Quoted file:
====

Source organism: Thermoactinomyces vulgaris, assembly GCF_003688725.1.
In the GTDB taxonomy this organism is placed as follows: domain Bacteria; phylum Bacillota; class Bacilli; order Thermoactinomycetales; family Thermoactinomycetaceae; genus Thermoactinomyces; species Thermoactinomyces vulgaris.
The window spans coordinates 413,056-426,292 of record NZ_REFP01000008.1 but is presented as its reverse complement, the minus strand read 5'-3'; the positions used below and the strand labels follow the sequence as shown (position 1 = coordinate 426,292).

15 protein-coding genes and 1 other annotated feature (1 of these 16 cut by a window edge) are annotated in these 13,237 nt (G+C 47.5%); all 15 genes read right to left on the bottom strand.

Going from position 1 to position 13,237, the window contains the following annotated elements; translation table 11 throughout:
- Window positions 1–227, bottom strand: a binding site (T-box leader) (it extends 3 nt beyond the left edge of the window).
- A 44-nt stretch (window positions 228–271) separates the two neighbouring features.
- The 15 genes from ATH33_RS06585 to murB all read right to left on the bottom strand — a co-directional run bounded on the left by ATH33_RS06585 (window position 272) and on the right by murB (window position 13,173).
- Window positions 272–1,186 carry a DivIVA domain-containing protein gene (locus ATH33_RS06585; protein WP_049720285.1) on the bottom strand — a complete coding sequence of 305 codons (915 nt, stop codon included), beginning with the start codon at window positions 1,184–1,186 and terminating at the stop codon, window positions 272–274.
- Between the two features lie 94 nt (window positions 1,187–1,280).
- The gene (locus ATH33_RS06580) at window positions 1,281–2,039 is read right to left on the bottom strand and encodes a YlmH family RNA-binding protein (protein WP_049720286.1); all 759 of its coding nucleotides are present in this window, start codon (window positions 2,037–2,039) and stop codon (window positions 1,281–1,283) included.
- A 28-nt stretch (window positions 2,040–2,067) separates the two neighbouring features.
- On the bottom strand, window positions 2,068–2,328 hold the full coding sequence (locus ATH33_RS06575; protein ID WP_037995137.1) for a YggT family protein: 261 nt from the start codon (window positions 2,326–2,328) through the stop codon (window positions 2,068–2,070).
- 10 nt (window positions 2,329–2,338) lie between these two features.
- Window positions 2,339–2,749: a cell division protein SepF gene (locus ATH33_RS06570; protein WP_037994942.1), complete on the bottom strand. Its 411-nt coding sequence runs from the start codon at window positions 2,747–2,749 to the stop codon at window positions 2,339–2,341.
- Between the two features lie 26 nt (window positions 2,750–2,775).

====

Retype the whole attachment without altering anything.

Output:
Source organism: Thermoactinomyces vulgaris, assembly GCF_003688725.1.
In the GTDB taxonomy this organism is placed as follows: domain Bacteria; phylum Bacillota; class Bacilli; order Thermoactinomycetales; family Thermoactinomycetaceae; genus Thermoactinomyces; species Thermoactinomyces vulgaris.
The window spans coordinates 413,056-426,292 of record NZ_REFP01000008.1 but is presented as its reverse complement, the minus strand read 5'-3'; the positions used below and the strand labels follow the sequence as shown (position 1 = coordinate 426,292).

15 protein-coding genes and 1 other annotated feature (1 of these 16 cut by a window edge) are annotated in these 13,237 nt (G+C 47.5%); all 15 genes read right to left on the bottom strand.

Going from position 1 to position 13,237, the window contains the following annotated elements; translation table 11 throughout:
- Window positions 1–227, bottom strand: a binding site (T-box leader) (it extends 3 nt beyond the left edge of the window).
- A 44-nt stretch (window positions 228–271) separates the two neighbouring features.
- The 15 genes from ATH33_RS06585 to murB all read right to left on the bottom strand — a co-directional run bounded on the left by ATH33_RS06585 (window position 272) and on the right by murB (window position 13,173).
- Window positions 272–1,186 carry a DivIVA domain-containing protein gene (locus ATH33_RS06585; protein WP_049720285.1) on the bottom strand — a complete coding sequence of 305 codons (915 nt, stop codon included), beginning with the start codon at window positions 1,184–1,186 and terminating at the stop codon, window positions 272–274.
- Between the two features lie 94 nt (window positions 1,187–1,280).
- The gene (locus ATH33_RS06580) at window positions 1,281–2,039 is read right to left on the bottom strand and encodes a YlmH family RNA-binding protein (protein WP_049720286.1); all 759 of its coding nucleotides are present in this window, start codon (window positions 2,037–2,039) and stop codon (window positions 1,281–1,283) included.
- A 28-nt stretch (window positions 2,040–2,067) separates the two neighbouring features.
- On the bottom strand, window positions 2,068–2,328 hold the full coding sequence (locus ATH33_RS06575; protein ID WP_037995137.1) for a YggT family protein: 261 nt from the start codon (window positions 2,326–2,328) through the stop codon (window positions 2,068–2,070).
- 10 nt (window positions 2,329–2,338) lie between these two features.
- Window positions 2,339–2,749: a cell division protein SepF gene (locus ATH33_RS06570; protein WP_037994942.1), complete on the bottom strand. Its 411-nt coding sequence runs from the start codon at window positions 2,747–2,749 to the stop codon at window positions 2,339–2,341.
- Between the two features lie 26 nt (window positions 2,750–2,775).